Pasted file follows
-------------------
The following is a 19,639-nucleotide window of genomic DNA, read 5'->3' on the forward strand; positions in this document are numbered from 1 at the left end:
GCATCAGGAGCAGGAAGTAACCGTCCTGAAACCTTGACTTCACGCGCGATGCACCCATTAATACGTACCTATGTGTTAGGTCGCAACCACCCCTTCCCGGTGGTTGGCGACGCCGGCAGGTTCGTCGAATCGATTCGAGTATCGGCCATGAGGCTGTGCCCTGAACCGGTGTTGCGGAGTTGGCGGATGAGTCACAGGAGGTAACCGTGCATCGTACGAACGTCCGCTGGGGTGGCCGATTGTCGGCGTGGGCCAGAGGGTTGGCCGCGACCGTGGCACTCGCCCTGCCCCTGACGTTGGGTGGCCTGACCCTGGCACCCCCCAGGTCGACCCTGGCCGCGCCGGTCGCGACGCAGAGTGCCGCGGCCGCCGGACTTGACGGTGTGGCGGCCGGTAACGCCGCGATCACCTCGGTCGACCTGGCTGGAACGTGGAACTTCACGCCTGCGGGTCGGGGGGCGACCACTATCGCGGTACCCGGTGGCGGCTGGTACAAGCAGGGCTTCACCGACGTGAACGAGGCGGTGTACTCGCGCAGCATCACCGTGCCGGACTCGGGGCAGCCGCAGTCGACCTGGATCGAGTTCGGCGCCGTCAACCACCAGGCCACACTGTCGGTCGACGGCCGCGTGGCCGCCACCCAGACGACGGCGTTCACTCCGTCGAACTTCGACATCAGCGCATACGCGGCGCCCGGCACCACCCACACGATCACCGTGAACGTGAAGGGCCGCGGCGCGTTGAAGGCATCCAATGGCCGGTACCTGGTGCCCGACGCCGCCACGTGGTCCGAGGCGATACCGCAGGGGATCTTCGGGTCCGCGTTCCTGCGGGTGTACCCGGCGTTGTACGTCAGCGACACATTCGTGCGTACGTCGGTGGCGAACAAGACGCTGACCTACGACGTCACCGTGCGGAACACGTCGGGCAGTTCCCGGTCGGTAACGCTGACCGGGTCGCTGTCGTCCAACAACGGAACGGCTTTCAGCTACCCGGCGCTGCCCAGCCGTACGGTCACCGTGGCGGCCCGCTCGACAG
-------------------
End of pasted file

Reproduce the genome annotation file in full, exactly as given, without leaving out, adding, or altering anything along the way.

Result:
The following is a 19,639-nucleotide window of genomic DNA, read 5'->3' on the forward strand; positions in this document are numbered from 1 at the left end:
GCATCAGGAGCAGGAAGTAACCGTCCTGAAACCTTGACTTCACGCGCGATGCACCCATTAATACGTACCTATGTGTTAGGTCGCAACCACCCCTTCCCGGTGGTTGGCGACGCCGGCAGGTTCGTCGAATCGATTCGAGTATCGGCCATGAGGCTGTGCCCTGAACCGGTGTTGCGGAGTTGGCGGATGAGTCACAGGAGGTAACCGTGCATCGTACGAACGTCCGCTGGGGTGGCCGATTGTCGGCGTGGGCCAGAGGGTTGGCCGCGACCGTGGCACTCGCCCTGCCCCTGACGTTGGGTGGCCTGACCCTGGCACCCCCCAGGTCGACCCTGGCCGCGCCGGTCGCGACGCAGAGTGCCGCGGCCGCCGGACTTGACGGTGTGGCGGCCGGTAACGCCGCGATCACCTCGGTCGACCTGGCTGGAACGTGGAACTTCACGCCTGCGGGTCGGGGGGCGACCACTATCGCGGTACCCGGTGGCGGCTGGTACAAGCAGGGCTTCACCGACGTGAACGAGGCGGTGTACTCGCGCAGCATCACCGTGCCGGACTCGGGGCAGCCGCAGTCGACCTGGATCGAGTTCGGCGCCGTCAACCACCAGGCCACACTGTCGGTCGACGGCCGCGTGGCCGCCACCCAGACGACGGCGTTCACTCCGTCGAACTTCGACATCAGCGCATACGCGGCGCCCGGCACCACCCACACGATCACCGTGAACGTGAAGGGCCGCGGCGCGTTGAAGGCATCCAATGGCCGGTACCTGGTGCCCGACGCCGCCACGTGGTCCGAGGCGATACCGCAGGGGATCTTCGGGTCCGCGTTCCTGCGGGTGTACCCGGCGTTGTACGTCAGCGACACATTCGTGCGTACGTCGGTGGCGAACAAGACGCTGACCTACGACGTCACCGTGCGGAACACGTCGGGCAGTTCCCGGTCGGTAACGCTGACCGGGTCGCTGTCGTCCAACAACGGAACGGCTTTCAGCTACCCGGCGCTGCCCAGCCGTACGGTCACCGTGGCGGCCCGCTCGACAG